In Malaysia, the Centre for New Inclusive Asia (CNIA), self-labelled “the independent voice of inclusive Asia”, has established exclusive strategic partnerships with Chinese think-tanks. CNIA’s publications regularly appear on Chinese state media. As a founding member of the International Academic Network for a Community with Shared Future, CNIA co-organised a “China and the World: Changing Reality and Shared Future” conference in July 2020. In the Online Dialogue of Global Think Tanks from 20 Countries convened by China’s Chongyang Institute for Financial Studies in May 2022, CNIA’s Chairman Ong Tee Keat voiced support for President Xi’s Global Security Initiative (GSI). China’s close engagement with CNIA is a vivid example of how Beijing uses the voices of regional think-tankers to amplify its narratives on the international stage.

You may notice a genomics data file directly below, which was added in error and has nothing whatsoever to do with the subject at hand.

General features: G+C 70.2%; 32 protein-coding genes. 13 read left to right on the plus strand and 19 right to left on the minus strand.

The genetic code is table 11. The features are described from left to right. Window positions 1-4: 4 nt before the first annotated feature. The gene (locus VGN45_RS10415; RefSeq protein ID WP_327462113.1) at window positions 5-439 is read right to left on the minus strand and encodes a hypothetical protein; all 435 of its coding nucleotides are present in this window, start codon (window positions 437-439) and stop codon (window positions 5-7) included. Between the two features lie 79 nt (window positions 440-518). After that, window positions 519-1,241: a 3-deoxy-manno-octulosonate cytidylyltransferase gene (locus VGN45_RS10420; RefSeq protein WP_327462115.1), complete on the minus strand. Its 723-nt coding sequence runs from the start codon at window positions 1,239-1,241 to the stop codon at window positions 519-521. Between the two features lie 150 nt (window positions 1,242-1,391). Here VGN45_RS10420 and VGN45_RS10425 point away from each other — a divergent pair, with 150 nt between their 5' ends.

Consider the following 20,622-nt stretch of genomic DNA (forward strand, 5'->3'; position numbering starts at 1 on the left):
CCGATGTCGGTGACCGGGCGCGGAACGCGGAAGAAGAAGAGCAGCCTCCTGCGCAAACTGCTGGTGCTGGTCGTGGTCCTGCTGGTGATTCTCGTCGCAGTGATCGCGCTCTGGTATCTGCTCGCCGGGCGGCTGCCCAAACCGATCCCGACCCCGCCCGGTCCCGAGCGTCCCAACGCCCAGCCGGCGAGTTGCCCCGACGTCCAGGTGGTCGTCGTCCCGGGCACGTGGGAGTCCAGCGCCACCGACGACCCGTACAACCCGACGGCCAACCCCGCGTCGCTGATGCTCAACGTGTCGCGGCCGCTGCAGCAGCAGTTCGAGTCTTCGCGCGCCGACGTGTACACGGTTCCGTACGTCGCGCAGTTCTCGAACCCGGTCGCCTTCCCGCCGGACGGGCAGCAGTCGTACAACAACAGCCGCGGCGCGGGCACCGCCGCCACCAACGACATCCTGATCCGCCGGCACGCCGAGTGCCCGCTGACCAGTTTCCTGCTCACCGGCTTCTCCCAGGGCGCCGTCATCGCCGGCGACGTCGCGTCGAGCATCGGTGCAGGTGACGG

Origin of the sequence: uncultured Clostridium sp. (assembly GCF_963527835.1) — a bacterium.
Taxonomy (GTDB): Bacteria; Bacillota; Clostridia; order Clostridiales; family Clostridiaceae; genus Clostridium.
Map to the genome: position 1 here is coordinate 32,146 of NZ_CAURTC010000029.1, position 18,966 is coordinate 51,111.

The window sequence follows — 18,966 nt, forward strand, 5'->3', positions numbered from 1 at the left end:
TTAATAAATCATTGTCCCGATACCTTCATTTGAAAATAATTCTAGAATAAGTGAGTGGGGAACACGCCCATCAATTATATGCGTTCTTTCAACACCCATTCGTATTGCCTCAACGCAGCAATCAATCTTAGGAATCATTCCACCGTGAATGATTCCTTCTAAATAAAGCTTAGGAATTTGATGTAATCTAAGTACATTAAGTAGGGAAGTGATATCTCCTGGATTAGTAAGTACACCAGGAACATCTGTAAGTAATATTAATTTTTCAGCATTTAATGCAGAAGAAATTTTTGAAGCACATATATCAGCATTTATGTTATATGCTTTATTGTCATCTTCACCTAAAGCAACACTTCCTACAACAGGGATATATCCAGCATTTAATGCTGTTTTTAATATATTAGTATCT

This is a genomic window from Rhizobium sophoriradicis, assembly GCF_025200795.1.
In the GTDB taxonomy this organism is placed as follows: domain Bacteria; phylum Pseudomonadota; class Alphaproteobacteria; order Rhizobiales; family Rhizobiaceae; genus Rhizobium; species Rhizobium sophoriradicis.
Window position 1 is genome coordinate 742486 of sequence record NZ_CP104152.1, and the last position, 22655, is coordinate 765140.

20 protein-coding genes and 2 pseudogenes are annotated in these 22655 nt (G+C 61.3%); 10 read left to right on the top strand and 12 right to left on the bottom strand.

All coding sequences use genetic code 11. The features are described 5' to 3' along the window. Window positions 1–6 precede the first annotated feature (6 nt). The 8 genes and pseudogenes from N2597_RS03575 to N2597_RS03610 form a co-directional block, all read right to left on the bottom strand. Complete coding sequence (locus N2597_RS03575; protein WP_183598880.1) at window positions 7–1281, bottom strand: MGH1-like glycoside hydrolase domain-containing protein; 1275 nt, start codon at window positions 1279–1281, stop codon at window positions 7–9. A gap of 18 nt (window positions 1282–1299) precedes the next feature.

For all its efforts and investments, however, China’s think-tank diplomacy still faces challenges. As shown in the 2022 State of Southeast Asia annual survey, China remains the least trusted major power of Southeast Asia’s foreign policy elites, which shows how Beijing’s efforts to bolster China’s image as an unwavering supporter of multilateralism and free trade have not gained much currency among decision-makers. Moreover, China’s approach to think-tank diplomacy has primarily focused on promoting its self-selected narratives rather than facilitating frank exchanges with its partners. This superficial public relations exercise hampers true engagement with the region’s think-tanks, which can provide different perspectives and inspire transformative ideas to meet the needs and concerns of all parties. Winning the hearts and minds of Southeast Asians requires far more than imposing an overly positive image of China and a one-sided ‘exchange’. Whether Beijing truly respects Southeast Asian voices and is open-minded enough to receive critical views and different perspectives remains to be seen. BY WANG ZHENG/ FULCRUM